Container-based pipelines for continuous deployment

2016-08-22 - Reading time: 5 minutes #continous deployment

This project is for anyone who is trying to do, or interested in learning about, Continuous Deployment with containers.

If you happened to have read my previous series on why a building deployment pipelines is still a challenge, you may have been left thinking… where’s the code???

If you felt that way then hopefully I can make you feel a little better with this latest update.

I want to introduce a project that I am working on that aims to deliver something close to that target. I decided to do this mostly for my own fun and learning but also to try and spread whatever knowledge I can to others who are also on the same journey.

Typically what we find when looking for information on these topics is short blog posts that age quickly. I will try hard to differentiate this content by actively working on completely publicly available code, writing updates on my findings as I go.

I’m doing this completely on my spare time so progress is a bit sporadic, with a steep learning curve on a broad range of topics where I’ll be making plenty of mistakes that I intend to explain in detail to be as candid possible.

This is the first formal update on my progress to date and by “formal” I mean written up on the Elastx blog. My day-to-day or “informal” progress will appear on my website I will defensively mention this is my first experience with django, so you will notice a difference in the quality of the sites :)

That website is currently a 5-container cluster deployed via docker-compose on a single CentOS7 docker host. It’s a simple architecture inspired by real python dockerizing django

I was experimenting for a couple of months trying to get compose to deploy reliably on a 3-node docker swarm cluster on version 1.11. It was a frustrating experience. If you want more details about why you can read about it on my website.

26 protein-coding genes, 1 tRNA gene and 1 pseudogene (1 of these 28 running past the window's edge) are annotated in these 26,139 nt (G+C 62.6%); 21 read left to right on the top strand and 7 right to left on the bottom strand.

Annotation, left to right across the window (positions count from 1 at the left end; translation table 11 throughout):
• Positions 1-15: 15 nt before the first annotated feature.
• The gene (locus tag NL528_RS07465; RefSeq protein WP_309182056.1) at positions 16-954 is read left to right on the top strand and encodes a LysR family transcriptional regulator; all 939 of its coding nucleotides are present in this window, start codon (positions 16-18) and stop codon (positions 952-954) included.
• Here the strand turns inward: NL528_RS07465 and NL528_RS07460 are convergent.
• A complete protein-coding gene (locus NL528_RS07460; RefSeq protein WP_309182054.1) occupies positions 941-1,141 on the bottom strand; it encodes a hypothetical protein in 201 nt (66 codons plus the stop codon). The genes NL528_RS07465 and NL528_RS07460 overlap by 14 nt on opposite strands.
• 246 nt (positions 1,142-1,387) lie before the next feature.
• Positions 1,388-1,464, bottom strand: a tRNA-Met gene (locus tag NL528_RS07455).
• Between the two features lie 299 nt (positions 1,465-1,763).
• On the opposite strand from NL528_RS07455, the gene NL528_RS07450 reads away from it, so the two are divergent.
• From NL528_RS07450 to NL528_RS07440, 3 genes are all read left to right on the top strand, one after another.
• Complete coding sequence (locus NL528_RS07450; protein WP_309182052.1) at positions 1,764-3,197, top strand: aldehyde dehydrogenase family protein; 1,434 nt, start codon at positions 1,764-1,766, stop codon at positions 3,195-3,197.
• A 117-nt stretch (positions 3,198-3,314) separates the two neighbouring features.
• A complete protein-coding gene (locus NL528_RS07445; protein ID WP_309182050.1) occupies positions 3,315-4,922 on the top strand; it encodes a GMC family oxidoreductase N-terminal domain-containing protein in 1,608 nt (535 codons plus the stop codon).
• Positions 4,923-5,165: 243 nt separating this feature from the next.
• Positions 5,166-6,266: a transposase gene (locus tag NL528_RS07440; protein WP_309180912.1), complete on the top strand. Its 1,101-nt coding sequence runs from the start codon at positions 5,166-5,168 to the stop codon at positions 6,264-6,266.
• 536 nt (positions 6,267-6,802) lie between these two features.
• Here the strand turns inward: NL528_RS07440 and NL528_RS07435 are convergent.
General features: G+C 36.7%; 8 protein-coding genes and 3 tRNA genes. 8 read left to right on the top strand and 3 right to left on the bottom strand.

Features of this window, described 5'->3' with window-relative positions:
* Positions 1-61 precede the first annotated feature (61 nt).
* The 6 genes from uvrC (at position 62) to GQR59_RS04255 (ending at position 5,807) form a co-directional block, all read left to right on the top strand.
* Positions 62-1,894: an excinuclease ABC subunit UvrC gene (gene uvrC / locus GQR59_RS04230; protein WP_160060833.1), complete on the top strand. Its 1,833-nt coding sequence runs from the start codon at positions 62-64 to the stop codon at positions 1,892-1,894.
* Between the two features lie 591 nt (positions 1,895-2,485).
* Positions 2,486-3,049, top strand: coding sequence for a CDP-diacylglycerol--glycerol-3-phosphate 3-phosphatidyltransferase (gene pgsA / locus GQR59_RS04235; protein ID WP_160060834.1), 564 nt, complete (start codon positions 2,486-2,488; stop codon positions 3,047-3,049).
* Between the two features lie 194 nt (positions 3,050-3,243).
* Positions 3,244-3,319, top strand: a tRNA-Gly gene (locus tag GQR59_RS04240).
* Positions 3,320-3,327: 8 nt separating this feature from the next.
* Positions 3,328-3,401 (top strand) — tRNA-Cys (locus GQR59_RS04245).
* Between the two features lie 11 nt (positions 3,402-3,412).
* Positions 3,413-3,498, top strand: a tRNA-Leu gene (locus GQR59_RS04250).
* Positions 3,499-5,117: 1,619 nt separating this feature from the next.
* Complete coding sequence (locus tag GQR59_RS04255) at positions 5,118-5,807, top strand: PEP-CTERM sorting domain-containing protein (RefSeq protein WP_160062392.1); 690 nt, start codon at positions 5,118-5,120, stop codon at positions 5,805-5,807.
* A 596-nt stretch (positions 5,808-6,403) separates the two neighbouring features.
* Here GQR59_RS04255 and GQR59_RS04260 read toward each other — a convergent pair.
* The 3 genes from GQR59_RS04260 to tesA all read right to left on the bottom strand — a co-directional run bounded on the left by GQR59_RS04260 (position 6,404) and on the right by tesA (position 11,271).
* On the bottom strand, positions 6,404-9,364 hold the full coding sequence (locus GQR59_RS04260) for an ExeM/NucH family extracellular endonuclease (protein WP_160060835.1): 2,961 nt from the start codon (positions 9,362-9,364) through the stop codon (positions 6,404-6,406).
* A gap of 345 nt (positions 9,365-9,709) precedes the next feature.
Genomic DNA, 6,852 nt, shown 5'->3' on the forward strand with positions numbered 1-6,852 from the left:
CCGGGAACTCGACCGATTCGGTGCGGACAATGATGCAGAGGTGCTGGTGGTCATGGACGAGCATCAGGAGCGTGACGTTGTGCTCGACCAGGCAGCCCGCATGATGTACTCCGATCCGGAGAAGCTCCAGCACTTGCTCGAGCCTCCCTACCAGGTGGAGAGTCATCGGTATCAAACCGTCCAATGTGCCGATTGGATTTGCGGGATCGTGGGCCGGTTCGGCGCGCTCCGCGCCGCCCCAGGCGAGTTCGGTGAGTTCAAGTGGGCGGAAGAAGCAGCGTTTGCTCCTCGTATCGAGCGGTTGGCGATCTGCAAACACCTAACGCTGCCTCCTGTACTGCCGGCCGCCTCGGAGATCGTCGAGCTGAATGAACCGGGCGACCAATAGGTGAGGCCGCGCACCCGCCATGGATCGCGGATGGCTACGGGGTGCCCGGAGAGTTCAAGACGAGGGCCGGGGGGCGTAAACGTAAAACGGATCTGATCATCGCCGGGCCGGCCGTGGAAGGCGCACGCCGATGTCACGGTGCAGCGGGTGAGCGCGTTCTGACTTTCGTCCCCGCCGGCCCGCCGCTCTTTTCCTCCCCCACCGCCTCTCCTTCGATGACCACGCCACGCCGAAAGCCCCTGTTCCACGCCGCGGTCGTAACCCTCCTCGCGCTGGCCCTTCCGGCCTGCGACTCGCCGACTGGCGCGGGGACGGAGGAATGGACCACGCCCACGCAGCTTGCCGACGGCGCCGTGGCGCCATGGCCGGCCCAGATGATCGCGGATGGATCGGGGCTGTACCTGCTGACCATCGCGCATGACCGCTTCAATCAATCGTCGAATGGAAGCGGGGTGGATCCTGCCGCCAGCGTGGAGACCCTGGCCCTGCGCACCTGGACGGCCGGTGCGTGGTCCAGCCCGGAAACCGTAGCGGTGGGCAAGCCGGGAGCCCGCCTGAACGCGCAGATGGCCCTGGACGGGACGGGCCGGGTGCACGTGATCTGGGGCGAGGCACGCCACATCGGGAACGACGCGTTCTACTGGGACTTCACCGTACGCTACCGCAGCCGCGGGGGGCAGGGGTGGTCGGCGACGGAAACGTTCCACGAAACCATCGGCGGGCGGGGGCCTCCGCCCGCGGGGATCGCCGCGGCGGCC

Now that docker 1.12 has arrived introducing Distributed Application Bundles, it’s clear that they’ve done some pretty major rethinking and re-architecting the means of deploying to swarm.

After some experimentation with drone-ci, I dropped it after Jenkins 2 was announced with native support for deployment pipelines. I now exclusively use pipelines or multi-branch pipelines which are viewable on

All my code is available on my github. Here is a brief overview of the repos:

My current workflow looks something like this:

The basic steps are as follows:

  1. Local development and testing of my apps and docker builds. I never push containers from my local machine
  2. After local verification and test success, I push my code to github
  3. A push webhook triggers a new jenkins build. A push to django-webapp or django-nginx repos will trigger test and build of a new container.
  4. If the test and build succeeds new images with be push to ready to be pulled in the next deployment
  5. A new deployment is triggered by a push to the docker-compose-django repo. Images are pulled from and docker hub and deployed to production via docker-compose.

The reason why I have one pipeline for building images and another for deploying containers is because the the nginx container and the django container right now are tightly coupled due to the way I am using the collectstatic management command. The static content must be decoupled from the image so that I can deploy the containers independently from each other.

What that means for the moment is that I’m only doing Continuous Delivery and not Continuous Deployment, because I need to coordinate (i.e. batch) the versions of django-nginx and django-webapp containers.

This is what the pipeline for my django-webapp container looks like

This is the deployment pipeline that will deploy a new version of the app

From a workflow perspective this works well enough that I wanted to document my progress so far. From an infrastructure perspective there is a lot of work to do. I’m am not yet using containers in what I would regard as the spirit that they should be used. The setup still has too many corollaries to how I would build this system using VMs.

So where to from here?

After seeing how things change in Docker 1.12, I’ve decided to abandon swarm and switch to Kubernetes. The cluster I plan to run will mostly be based off Kelsey Hightower’s Kubernetes the hard way, deployed via Terraform. I will probably use CoreOS for my hosts, but that should be an unimportant detail in the overall solution.

I then have to port my setup away from docker-compose so that it can run in Kubernetes pods. I then will work on my website and pipelines to decouple containers so that it’s possible to deploy them independently which will finally allow me to focus solely on Continuous Deployment.

That’s a ton of work more to go and I’m still just getting all the basics right…

Philip Cheong

#continous deployment